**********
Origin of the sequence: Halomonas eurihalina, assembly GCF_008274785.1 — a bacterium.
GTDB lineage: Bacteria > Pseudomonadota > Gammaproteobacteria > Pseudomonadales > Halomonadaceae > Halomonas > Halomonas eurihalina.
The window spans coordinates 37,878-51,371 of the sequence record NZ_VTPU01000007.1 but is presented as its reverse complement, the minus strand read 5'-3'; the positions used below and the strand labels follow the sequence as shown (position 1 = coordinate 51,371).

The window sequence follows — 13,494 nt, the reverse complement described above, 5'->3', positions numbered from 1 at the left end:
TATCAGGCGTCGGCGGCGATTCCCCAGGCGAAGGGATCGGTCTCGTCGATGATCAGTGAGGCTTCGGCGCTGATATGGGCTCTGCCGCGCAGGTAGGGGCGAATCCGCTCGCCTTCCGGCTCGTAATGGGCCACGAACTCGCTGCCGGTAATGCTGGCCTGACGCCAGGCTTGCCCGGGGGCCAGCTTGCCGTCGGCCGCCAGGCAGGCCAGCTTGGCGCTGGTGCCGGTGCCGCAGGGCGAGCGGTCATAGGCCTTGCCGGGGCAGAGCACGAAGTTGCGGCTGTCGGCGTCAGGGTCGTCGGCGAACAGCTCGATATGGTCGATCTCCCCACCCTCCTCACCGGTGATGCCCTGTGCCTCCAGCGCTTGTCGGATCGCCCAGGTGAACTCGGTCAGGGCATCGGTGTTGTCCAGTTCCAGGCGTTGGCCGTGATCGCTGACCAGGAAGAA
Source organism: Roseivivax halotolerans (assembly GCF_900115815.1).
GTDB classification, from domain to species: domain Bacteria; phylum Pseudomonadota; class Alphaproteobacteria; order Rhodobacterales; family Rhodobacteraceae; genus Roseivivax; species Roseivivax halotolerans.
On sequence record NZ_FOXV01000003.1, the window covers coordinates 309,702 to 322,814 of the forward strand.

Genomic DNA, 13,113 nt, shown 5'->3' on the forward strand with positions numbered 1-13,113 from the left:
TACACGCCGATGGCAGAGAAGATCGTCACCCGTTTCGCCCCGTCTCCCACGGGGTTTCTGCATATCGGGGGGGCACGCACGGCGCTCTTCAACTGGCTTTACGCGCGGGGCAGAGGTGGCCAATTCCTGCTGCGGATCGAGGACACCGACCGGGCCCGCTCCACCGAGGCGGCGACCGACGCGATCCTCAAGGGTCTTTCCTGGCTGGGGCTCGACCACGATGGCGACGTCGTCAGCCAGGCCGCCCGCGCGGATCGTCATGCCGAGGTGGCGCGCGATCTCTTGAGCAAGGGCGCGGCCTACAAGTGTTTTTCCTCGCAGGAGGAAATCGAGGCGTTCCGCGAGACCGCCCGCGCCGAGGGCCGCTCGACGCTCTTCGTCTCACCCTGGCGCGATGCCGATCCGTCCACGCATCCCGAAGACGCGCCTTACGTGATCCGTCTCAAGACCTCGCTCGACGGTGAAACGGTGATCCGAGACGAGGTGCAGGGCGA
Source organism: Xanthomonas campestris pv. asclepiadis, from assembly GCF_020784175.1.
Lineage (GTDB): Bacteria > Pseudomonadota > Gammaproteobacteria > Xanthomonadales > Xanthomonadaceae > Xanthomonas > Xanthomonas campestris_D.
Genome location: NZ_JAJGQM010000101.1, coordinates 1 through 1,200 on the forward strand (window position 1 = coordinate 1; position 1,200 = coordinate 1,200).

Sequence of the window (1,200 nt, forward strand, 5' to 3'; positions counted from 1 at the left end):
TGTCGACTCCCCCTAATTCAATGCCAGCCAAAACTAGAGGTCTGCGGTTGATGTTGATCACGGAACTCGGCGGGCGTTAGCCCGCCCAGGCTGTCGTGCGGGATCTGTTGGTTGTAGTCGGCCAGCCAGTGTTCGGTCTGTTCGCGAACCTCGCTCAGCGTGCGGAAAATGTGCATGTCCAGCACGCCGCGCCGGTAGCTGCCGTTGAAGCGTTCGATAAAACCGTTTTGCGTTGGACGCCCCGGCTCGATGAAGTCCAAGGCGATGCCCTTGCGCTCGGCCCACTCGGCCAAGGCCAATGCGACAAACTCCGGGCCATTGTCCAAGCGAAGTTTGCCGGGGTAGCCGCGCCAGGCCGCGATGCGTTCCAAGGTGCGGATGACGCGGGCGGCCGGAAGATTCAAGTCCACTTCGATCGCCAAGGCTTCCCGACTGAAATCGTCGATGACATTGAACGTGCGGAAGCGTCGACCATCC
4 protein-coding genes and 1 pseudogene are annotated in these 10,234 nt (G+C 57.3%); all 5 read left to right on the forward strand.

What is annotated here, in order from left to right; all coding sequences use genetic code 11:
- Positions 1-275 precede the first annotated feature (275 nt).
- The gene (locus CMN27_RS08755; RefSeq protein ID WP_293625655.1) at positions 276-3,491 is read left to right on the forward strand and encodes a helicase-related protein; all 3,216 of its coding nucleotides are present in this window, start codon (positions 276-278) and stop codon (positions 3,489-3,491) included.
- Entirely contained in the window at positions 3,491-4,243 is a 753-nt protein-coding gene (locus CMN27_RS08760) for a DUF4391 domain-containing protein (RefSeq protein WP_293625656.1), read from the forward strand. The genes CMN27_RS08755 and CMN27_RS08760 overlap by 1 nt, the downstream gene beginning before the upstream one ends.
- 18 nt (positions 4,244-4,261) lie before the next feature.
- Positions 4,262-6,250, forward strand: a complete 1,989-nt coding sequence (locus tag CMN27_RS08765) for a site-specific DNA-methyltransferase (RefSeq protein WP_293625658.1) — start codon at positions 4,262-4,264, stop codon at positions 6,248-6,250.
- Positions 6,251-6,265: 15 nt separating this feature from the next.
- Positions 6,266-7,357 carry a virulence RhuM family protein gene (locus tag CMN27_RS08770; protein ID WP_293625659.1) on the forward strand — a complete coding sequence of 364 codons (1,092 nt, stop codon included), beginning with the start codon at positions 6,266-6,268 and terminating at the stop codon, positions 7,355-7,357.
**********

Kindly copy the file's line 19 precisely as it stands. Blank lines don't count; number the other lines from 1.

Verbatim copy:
- The gene (locus CMN27_RS08755; RefSeq protein ID WP_293625655.1) at positions 276-3,491 is read left to right on the forward strand and encodes a helicase-related protein; all 3,216 of its coding nucleotides are present in this window, start codon (positions 276-278) and stop codon (positions 3,489-3,491) included.